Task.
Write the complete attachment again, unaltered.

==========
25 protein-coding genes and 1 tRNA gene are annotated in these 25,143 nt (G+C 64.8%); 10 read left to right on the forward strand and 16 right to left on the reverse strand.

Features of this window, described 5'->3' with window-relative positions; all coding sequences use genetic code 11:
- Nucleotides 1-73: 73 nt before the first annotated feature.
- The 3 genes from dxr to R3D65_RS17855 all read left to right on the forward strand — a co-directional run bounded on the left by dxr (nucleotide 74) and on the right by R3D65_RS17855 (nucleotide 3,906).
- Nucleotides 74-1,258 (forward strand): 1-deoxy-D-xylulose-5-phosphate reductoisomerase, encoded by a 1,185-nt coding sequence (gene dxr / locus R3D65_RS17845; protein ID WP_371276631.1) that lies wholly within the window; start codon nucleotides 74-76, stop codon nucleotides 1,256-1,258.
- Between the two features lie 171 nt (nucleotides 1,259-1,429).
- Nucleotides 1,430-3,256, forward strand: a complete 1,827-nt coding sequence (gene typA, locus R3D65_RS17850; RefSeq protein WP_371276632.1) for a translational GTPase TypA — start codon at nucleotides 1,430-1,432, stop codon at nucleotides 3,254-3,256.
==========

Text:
25 protein-coding genes and 1 tRNA gene are annotated in these 25,143 nt (G+C 64.8%); 10 read left to right on the forward strand and 16 right to left on the reverse strand.

Features of this window, described 5'->3' with window-relative positions; all coding sequences use genetic code 11:
- Nucleotides 1-73: 73 nt before the first annotated feature.
- The 3 genes from dxr to R3D65_RS17855 all read left to right on the forward strand — a co-directional run bounded on the left by dxr (nucleotide 74) and on the right by R3D65_RS17855 (nucleotide 3,906).
- Nucleotides 74-1,258 (forward strand): 1-deoxy-D-xylulose-5-phosphate reductoisomerase, encoded by a 1,185-nt coding sequence (gene dxr / locus R3D65_RS17845; protein ID WP_371276631.1) that lies wholly within the window; start codon nucleotides 74-76, stop codon nucleotides 1,256-1,258.
- Between the two features lie 171 nt (nucleotides 1,259-1,429).
- Nucleotides 1,430-3,256, forward strand: a complete 1,827-nt coding sequence (gene typA, locus R3D65_RS17850; RefSeq protein WP_371276632.1) for a translational GTPase TypA — start codon at nucleotides 1,430-1,432, stop codon at nucleotides 3,254-3,256.